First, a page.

Just Plain Hard Work of Ages, Work of Comets by Tom Sheehan

The tip of the shovel had talked to him with a dull thud, not just through his ears, but totally. It came into his hands and up the stiffness of his arms, through the quick riot of nerves on red alert, through all passageways of recognition. It was wood! At its tip was wood, a cavernous wood, a chesty wood, an enclosing wood. Promise poised itself, much like awards’ night and names to be named. Light leaped at his back, behind his head. Down through the awesome sky of darkness he could feel a star draining, down through thirty-five years of a hole.

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Darby by Rachel Lynch

Darby was born flying, and I was born hating her for it. Our house was just across the river from Darby’s family’s, our backyard and theirs stretching warlike to the banks. Their house was smaller than ours but more forceful; it was three stories tall and white and wide and had grand glass double-doors that looked out toward our back porch. We were born the same year, and our mothers would stand on either bank rubbing their bellies and swelling in the June heat.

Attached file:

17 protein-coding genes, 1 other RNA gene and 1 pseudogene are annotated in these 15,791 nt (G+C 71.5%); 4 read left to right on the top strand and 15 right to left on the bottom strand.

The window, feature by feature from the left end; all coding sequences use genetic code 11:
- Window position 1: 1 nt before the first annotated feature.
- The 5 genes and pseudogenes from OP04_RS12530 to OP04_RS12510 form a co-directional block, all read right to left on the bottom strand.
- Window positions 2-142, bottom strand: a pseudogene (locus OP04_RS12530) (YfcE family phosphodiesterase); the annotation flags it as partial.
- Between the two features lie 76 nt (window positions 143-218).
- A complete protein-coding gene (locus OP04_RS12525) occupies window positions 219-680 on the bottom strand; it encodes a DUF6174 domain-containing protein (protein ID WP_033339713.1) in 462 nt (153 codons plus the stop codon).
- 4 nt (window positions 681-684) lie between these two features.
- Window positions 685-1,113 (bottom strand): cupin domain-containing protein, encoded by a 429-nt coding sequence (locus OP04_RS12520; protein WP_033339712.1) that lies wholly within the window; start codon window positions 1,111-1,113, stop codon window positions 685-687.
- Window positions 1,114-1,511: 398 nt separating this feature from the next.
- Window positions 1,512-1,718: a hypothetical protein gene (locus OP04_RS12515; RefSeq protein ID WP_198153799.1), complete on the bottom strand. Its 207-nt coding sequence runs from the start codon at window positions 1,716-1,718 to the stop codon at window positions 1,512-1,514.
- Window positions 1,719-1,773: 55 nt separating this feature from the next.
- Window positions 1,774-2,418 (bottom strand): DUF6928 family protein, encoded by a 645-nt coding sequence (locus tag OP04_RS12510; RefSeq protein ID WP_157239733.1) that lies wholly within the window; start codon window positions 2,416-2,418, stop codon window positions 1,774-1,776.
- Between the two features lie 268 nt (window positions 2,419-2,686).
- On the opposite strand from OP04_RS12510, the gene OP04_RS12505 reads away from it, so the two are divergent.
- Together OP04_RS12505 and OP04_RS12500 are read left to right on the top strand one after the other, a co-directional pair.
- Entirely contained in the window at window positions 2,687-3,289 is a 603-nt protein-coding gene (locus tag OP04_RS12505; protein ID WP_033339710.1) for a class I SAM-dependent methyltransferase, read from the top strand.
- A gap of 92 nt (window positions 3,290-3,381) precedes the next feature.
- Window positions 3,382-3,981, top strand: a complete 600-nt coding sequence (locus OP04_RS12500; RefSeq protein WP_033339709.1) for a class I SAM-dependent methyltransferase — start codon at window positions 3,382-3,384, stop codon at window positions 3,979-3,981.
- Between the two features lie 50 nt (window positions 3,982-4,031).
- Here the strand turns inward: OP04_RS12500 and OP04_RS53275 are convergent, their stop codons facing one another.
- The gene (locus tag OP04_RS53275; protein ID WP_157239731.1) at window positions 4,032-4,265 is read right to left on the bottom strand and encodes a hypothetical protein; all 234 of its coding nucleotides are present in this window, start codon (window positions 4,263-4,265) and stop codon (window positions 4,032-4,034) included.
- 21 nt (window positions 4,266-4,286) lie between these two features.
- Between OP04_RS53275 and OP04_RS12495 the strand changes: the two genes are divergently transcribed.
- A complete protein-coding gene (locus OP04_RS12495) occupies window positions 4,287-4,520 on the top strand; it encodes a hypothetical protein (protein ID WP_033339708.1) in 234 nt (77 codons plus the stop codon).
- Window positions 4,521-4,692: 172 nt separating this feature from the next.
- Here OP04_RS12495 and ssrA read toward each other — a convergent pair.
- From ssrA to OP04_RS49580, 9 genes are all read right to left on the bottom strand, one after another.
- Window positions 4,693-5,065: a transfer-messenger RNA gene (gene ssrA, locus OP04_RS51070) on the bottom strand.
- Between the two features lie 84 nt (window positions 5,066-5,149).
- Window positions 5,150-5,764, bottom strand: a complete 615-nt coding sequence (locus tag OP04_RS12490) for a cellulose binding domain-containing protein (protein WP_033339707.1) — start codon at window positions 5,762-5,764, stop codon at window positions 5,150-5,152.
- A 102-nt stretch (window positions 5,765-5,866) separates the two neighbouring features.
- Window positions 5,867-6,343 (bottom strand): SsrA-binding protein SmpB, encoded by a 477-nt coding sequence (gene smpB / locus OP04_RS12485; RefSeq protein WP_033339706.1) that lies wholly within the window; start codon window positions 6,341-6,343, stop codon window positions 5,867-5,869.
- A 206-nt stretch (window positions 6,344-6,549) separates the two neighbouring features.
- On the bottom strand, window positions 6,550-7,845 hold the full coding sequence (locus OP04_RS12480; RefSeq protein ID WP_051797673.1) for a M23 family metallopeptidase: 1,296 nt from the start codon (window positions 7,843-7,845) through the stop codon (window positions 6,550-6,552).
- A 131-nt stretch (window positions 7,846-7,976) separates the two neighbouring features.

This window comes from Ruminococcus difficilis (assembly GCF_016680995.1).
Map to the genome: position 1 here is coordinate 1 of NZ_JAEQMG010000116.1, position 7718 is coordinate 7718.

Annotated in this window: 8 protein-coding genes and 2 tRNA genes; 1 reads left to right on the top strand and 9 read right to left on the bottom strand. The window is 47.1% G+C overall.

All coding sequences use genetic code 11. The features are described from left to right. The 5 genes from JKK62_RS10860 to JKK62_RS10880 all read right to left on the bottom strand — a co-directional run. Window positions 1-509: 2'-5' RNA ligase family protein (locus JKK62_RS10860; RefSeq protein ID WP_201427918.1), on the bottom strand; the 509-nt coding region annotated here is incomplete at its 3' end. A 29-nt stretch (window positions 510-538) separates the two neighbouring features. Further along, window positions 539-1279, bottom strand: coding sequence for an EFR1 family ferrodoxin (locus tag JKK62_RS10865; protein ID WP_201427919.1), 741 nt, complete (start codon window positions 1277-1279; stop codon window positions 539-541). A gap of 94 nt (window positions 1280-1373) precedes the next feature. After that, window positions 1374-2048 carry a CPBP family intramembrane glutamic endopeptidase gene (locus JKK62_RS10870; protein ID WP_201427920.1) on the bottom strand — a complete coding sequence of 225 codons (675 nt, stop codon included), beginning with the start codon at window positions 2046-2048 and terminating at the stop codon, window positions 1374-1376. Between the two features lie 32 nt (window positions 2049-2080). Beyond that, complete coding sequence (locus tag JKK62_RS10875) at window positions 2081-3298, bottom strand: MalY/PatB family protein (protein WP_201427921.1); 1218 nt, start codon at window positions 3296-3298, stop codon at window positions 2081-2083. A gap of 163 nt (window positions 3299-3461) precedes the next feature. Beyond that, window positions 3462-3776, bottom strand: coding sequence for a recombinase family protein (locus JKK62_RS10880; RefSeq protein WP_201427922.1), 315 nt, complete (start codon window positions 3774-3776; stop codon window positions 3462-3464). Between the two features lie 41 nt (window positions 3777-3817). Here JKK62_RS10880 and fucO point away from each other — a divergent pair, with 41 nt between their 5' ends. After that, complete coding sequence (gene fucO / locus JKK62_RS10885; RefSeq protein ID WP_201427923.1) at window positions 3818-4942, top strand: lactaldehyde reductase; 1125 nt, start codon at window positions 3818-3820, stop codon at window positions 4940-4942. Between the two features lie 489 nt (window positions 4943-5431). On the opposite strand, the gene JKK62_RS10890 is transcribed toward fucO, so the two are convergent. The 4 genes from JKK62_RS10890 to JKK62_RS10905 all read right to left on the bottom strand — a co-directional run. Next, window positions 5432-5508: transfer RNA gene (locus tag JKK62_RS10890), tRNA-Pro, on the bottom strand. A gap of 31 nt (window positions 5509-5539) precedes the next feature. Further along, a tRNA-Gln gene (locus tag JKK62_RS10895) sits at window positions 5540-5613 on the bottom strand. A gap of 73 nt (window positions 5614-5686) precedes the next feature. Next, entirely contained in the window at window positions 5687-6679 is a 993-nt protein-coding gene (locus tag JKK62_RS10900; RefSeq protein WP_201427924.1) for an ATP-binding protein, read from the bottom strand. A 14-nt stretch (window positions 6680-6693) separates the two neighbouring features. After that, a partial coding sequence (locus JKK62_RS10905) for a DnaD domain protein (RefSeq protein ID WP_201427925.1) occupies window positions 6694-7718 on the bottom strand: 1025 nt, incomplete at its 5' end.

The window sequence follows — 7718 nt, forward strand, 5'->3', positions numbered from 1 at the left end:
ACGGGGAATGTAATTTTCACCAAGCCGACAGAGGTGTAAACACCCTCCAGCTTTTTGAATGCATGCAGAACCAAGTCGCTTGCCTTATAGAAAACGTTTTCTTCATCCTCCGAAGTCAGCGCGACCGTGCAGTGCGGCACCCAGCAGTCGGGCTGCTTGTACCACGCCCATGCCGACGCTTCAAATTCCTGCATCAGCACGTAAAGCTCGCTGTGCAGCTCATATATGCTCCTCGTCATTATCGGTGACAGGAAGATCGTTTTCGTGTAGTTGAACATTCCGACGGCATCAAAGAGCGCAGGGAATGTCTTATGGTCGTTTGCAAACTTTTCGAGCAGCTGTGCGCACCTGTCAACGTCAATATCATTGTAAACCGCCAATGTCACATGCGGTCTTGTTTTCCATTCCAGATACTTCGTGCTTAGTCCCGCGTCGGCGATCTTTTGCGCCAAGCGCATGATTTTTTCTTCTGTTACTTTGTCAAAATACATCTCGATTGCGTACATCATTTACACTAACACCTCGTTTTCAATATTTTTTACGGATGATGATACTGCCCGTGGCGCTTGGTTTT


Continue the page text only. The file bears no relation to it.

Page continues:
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My Investigation into the Disappearance of Kyle Amito by Harrison Kim

I try not to attract attention.  I breathe better incognito.  On a particular hot Sunday in July I parked about four blocks from Dollarton Beach.  I slung my two pairs of binoculars across my neck, and carefully wandered down a wide asphalt path.  My mission: to lay low behind some logs and scan across the shoreline, make a few notes.  I’d be perceived as a bird watcher.  I sat on the sand observing through each one of the binoculars and sucking on a pure cane sugar Kombucha drink.  I was rudely interrupted when a lanky, curly haired lifeguard with “Ben Acker” marked on a large name tag on his pants asked me “Where did you get that T shirt?”

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